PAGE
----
Mr. Jekielek: Here's the challenge, and you talked a little bit about this in your speech earlier. The challenge is that, in theory, there's a whole lot of money out there to study vaccine injury as it exists right now. It's not really being used. You end up having smaller organizations who don't have huge access to funding trying to figure things out. These large-scale RCT trials, which are very expensive, really aren't happening. Because how would they happen? What is the path forward in trying to understand what's going on? Because in many cases, we still don't know.
Dr. Kory: Jan, I don't want to answer by saying, "I hate that question," but I find it the most difficult one to answer. I wish I knew. I think of more in terms of big concepts like, "Is this about tearing down and rebuilding the system?"
I don't know if that's a viable path. Is it about building a parallel system anew that people will flock to when they see that the present system has failed them, and has been corrupted and controlled by industry?
People need truth and good information and good guidance. They're going to go where that's provided. But first, they have to understand where bad information is coming from. I don't know. I don't have the answers for the world.
I just know what has worked on this journey, and our organization has done really good work. The impact of our work has saved a considerable amount of lives.
Mr. Jekielek: Earlier, you said old gumshoe medicine was a factor.
Dr. Kory: Yes.
Mr. Jekielek: Let's finish with that.
Dr. Kory: Even though I was a believer in evidence-based medicine and randomized controlled trials and picking apart studies, I also knew about things that didn't come out of studies. It came out of clinical experience, observation, and trying different approaches where you could find things that worked.
People like to believe that anecdotal evidence doesn't work, like if a doctor gives someone a medicine or a treatment and sees them improve in a way that's palpably different from how they've seen other patients behave, that's not to be trusted. It's not real, unless it has been tested in a large, multicenter, double-blind randomized controlled trial. That's absurd.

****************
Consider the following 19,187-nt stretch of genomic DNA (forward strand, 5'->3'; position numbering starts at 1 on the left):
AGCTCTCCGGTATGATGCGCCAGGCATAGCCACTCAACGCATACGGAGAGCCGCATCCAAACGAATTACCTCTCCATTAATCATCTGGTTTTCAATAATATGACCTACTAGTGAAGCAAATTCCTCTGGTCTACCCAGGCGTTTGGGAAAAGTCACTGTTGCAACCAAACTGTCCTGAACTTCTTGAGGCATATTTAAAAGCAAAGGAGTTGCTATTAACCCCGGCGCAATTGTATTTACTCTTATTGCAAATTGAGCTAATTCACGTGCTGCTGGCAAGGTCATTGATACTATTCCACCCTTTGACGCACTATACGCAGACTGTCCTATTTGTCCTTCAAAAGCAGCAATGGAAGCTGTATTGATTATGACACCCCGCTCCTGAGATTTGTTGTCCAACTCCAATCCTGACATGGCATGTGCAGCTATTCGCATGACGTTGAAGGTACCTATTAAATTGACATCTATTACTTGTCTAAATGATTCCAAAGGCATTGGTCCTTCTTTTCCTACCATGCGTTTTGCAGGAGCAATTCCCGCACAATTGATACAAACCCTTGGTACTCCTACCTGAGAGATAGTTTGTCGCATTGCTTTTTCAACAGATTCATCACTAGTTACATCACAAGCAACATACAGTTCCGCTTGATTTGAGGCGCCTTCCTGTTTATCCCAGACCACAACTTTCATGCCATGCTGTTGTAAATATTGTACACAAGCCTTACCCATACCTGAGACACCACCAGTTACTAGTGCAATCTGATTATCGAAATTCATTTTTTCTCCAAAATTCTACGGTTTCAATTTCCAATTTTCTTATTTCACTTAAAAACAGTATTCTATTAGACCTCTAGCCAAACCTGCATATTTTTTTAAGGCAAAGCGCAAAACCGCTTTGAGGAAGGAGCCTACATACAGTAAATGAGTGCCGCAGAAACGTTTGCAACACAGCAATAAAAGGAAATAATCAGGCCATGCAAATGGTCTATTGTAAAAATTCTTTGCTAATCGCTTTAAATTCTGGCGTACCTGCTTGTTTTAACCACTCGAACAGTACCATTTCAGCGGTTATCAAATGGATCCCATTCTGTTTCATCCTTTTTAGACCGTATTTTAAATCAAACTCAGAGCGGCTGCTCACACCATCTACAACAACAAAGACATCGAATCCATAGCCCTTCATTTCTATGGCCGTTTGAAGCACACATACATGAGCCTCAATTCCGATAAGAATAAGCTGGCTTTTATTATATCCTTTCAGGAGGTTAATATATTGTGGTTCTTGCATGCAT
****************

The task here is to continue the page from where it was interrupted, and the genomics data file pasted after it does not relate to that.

We have hundreds of years of medicine where doctors discovered different treatments. Were they always right on everything? No. But are we right now with these randomized controlled trials? Absolutely not. That system has been corrupted.
Old gumshoe medicine is just leaning on the powers of observation, clinical reasoning, understanding mechanisms, understanding the action of interventions, and then using risk-benefit analysis and trying things until you figure out how to get patients better, while always trying not to harm the patient.
But also, untreated disease is harmful. Doing nothing is not really ethical when someone is deteriorating. That's why that whole "Go home and wait till your lips turn blue," is so absurd. There is no disease that you can't try to treat using a sensible, prudent approach.
That's where we are with long Covid and vaccine injury. With the research funding from the government, that $1.2 billion that I cited, they haven't enrolled one patient in a trial yet. We have to rely on the older methods that we have as doctors. The other thing that we can do is collaborate.
My partner and I are always sharing clinical experience when we find something that works, or a new strategy. I talk to doctors who've been dealing with chronic illness for decades, and I learn new tactics from them. I have to tell you, it's really fun. We don't have to deal with these trials that we need to be skeptical of.
That's the other thing, Jan. With the $1.2 billion that they funded for these trials that they're supposedly doing for long Covid, do you know what the first one is that they decided to do? It's the trial that's on Paxlovid.
The results you get are from the way the system is designed. Of course, they would choose Paxlovid as the first thing, but it makes no scientific sense. I have no idea why they would think Paxlovid would work for long Covid. I guess there's a couple of rationales, which I don't think are correct. It’s a pricey, patented, pharmaceutical drug with more drug interactions than I've ever seen. These patients are chronically ill. How long can you give Paxlovid for?
Long Covid is a chronic illness, and they want to test Paxlovid, which is a short course. Don't get me started. Because of the way the system has failed and been captured, we have to rely on older, time-tested methods like good reasoning and collaboration. We are figuring this out. I've been in practice for 15 months, and with each month that goes by, I get better and better at what I do.
Mr. Jekielek: Dr. Pierre Kory, it's such a pleasure to have you on again.
Dr. Kory: Thank you. Great, Jan.
Mr. Jekielek: Thank you all for joining Dr. Pierre Kory and me on this episode of American Thought Leaders. I'm your host, Jan Jekielek.
This interview has been edited for clarity and brevity.